Fitzgerald reportedly purchased stock in Merck & Co., Bayer, Humana, and the US Food Holding Co., after starting the role as CDC director.
Brenda Fitzgerald, MD
Brenda Fitzgerald, MD, has resigned her post as the director of the Centers for Disease Control and Prevention (CDC) due to controversy amid reports that she traded in tobacco stocks while leading government anti-smoking efforts with the CDC’s Office on Smoking and Health (OSH)
Fitzgerald’s resignation was announced in a statement by the Department of Health and Human Services (HHS) via its newly appointed secretary, Alex Azar, stating that “complex financial interests that have imposed a broad recusal limiting her ability to complete all her duties as the CDC director.”
“Due to the nature of these financial interests, Dr. Fitzgerald could not divest from them in a definitive time period,” the HHS statement continued. “After advising Secretary Azar of both the status of the financial interests and the scope of her recusal, Dr. Fitzgerald tendered, and the Secretary accepted, her resignation. The Secretary thanks Dr. Brenda Fitzgerald for her service and wishes her the best in all her endeavors.”
HHS did not comment on the nature of her trading these stocks.
Documents obtained by Politico showed that the stock was acquired by Fitzgerald after her succession to the top position of the CDC in July 2017. These stocks were just one of around a dozen of investments made by Fitzgerald in that period.
Fitzgerald was reportedly also trading in food and drug companies, raising multiple flags regarding the ethical norms of a public official in her position. According to the Politico report, the trading included purchases between $1001 and $15,000 of stock in Merck & Co., Bayer, and Humana, and between $15,000 and $50,000 in US Food Holding Co.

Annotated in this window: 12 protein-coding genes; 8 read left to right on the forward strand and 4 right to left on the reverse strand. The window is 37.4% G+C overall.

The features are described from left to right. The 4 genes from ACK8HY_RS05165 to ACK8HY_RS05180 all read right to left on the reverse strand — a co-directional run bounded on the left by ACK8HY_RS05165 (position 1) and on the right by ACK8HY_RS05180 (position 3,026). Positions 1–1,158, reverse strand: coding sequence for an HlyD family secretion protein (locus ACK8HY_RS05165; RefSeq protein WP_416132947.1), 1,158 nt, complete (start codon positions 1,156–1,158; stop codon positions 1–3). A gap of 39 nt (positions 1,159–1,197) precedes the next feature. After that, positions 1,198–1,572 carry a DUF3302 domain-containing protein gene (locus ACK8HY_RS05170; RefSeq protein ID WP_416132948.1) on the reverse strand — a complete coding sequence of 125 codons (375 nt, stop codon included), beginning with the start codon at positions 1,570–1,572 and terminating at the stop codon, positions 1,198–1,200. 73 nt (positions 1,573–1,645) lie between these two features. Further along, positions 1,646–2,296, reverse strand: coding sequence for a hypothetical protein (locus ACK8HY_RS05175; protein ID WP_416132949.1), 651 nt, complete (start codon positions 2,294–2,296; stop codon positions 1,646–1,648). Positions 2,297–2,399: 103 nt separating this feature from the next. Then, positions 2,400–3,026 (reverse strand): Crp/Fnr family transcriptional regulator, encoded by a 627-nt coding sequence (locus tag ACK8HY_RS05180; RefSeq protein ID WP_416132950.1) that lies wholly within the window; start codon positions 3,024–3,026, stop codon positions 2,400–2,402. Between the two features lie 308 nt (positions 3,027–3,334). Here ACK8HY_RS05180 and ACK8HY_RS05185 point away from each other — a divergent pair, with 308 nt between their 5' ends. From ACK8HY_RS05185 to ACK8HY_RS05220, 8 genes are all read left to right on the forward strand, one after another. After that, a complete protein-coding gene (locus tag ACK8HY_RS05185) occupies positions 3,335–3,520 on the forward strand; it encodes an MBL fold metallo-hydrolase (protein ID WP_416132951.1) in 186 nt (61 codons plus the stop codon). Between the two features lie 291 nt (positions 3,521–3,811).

She reportedly owned stock in Japan Tobacco, and prior to becoming director of the CDC—while still serving as the Commissioner of the Georgia Department of Public Health—owned stock in Reynolds American, British American Tobacco, Imperial Brands, Philip Morris International, and Altria Group Inc. Her ownership of these stocks were all considered legal under Georgia's ethics laws.
Fitzgerald had made tobacco cessation a top priority even prior to working at the CDC. Several ethics experts and attorneys have lamented the situation, with one describing it as “tone deaf” to Politico.
Earlier this month, despite being at the helm for more than 7 months, Fitzgerald had been denied the ability to comment before Congress regarding the CDC's intentions for cancer detection and facets of the opioid crisis—pressing concerns for the US health care sector—due to financial conflicts of interests based on investments made by her husband in GW Ventures and Greenway Messenger.
MD Magazine has reached out to OSH and CDC for comment.
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